Students Who Rocked Public Health: Lauren Hunter

by Lauren Hunter


Last December, Lauren Hunter, a fourth-year doctoral student at the University of California Berkley School of Public Health, was listed as one of 13 Students Who Rocked Public Health in 2019 for her work in delivering sexual and reproductive health services to adolescent girls and young women in Tanzania. Here, she describes her efforts in more detail. Follow along each month as we profile all 13 Students Who Rocked Public Health 2019.

As my first year of doctoral studies came to a close in 2017, my focus abruptly shifted away from epidemiology and biostatistics, and I began a crash course in human-centered design. This unexpected detour came about when I was given the opportunity to coordinate a research project spearheaded by Drs. Sandra McCoy (UC Berkeley), Jenny Liu (UC San Francisco), and Prosper Njau (Health for a Prosperous Nation [HPON]). Our aim was to develop an easily accessible, community-based platform for delivering sexual and reproductive health services to adolescent girls and young women in Tanzania, with the ultimate goal of reducing HIV incidence and unintended pregnancy.

In the formative phase of the project, I collaborated with a multidisciplinary team of Tanzania- and US-based researchers to design a “girl-friendly” intervention to bolster uptake of HIV self-testing and contraception among young women at privately owned drug shops. To achieve this, we followed the human-centered design process. Human-centered design is a creative, empathic approach to developing innovative programs and interventions, grounded in the needs and preferences of their intended users. First, we sought to deeply understand the experiences and perspectives of young women and shopkeepers. We focused on building community partnerships, creating a Youth Advisory Board, and conducting diverse research activities including in-depth interviews, shadowing, and shop observations. Next, we synthesized what we had learned and used our findings as a starting point from which to creatively brainstorm and prototype intervention elements. Finally, we iteratively tested our ideas for acceptability and feasibility, refining them through focus groups and debriefs with our Youth Advisory Board and other community stakeholders.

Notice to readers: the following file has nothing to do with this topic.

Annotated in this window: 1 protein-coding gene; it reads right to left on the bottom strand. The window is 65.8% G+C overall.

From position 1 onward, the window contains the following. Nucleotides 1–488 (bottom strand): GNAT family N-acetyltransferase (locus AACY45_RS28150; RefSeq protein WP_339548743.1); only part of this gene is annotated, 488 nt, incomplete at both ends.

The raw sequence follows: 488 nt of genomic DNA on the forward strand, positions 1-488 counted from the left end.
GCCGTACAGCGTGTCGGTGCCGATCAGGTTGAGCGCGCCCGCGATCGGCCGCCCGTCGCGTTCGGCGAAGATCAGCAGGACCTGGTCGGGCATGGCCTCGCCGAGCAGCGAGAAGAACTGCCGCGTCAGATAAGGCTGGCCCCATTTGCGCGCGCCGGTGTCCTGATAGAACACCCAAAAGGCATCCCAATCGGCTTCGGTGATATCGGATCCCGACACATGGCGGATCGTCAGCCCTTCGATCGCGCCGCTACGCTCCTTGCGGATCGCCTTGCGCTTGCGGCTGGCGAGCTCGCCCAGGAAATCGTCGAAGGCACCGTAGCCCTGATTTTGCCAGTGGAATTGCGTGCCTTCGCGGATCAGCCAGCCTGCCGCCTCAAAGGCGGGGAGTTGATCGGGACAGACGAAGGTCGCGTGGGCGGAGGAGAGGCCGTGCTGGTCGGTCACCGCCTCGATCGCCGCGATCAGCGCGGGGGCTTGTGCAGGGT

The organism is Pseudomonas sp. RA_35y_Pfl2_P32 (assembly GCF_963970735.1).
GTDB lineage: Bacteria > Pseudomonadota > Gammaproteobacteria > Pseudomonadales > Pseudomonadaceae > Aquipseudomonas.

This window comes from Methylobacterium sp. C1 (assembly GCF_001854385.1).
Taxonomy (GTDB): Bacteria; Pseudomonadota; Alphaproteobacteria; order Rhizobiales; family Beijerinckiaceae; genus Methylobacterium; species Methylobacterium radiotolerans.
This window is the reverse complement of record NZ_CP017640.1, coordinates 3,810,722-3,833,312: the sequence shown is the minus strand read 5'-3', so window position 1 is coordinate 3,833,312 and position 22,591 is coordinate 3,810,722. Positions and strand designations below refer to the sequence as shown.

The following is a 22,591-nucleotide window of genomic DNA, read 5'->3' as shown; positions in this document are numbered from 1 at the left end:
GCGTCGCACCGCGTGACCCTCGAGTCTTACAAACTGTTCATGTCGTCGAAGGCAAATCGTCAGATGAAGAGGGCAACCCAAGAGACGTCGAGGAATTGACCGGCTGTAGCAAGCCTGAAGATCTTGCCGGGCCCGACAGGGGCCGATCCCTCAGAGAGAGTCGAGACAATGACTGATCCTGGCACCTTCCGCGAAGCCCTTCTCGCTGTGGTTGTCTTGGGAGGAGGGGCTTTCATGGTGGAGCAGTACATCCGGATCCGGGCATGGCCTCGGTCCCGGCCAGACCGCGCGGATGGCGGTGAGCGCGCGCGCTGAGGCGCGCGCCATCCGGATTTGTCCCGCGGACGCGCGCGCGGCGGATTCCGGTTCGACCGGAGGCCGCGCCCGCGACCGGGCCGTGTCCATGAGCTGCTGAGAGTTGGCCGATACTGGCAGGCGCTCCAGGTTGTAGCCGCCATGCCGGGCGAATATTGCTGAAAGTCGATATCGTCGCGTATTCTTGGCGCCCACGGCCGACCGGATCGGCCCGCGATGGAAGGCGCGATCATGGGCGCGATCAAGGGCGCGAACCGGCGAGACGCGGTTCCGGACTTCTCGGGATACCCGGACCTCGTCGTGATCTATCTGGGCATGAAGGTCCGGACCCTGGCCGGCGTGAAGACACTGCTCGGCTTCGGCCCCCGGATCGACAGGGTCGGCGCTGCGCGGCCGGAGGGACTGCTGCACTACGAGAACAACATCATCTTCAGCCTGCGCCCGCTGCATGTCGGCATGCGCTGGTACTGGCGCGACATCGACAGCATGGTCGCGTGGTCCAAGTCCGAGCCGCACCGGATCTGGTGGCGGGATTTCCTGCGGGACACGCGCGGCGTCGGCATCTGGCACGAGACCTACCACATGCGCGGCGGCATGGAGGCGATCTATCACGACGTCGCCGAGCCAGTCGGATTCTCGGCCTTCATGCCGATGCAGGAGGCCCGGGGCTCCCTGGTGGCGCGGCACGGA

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Thanks to the collective efforts and creativity of HPON researchers Agatha Mnyippembe, Atuganile Kalinjila, Kassim Hassan, and Moza Chitela and the mentorship of experienced design thinker Aarthi Rao, our team converged on a promising intervention. The intervention, “Malkia Klabu” (“Queen Club”), is a multifaceted loyalty program through which young women can earn mystery prizes by shopping at drug shops and can discreetly request free sexual and reproductive health products by pointing at symbols on the loyalty card.1-2 In a preliminary test implementation, the program earned high marks from our Youth Advisory Board and partnering shopkeepers. With the design process complete, we were finally ready to begin a rigorous evaluation and move back into the more familiar territory of epidemiologic methods.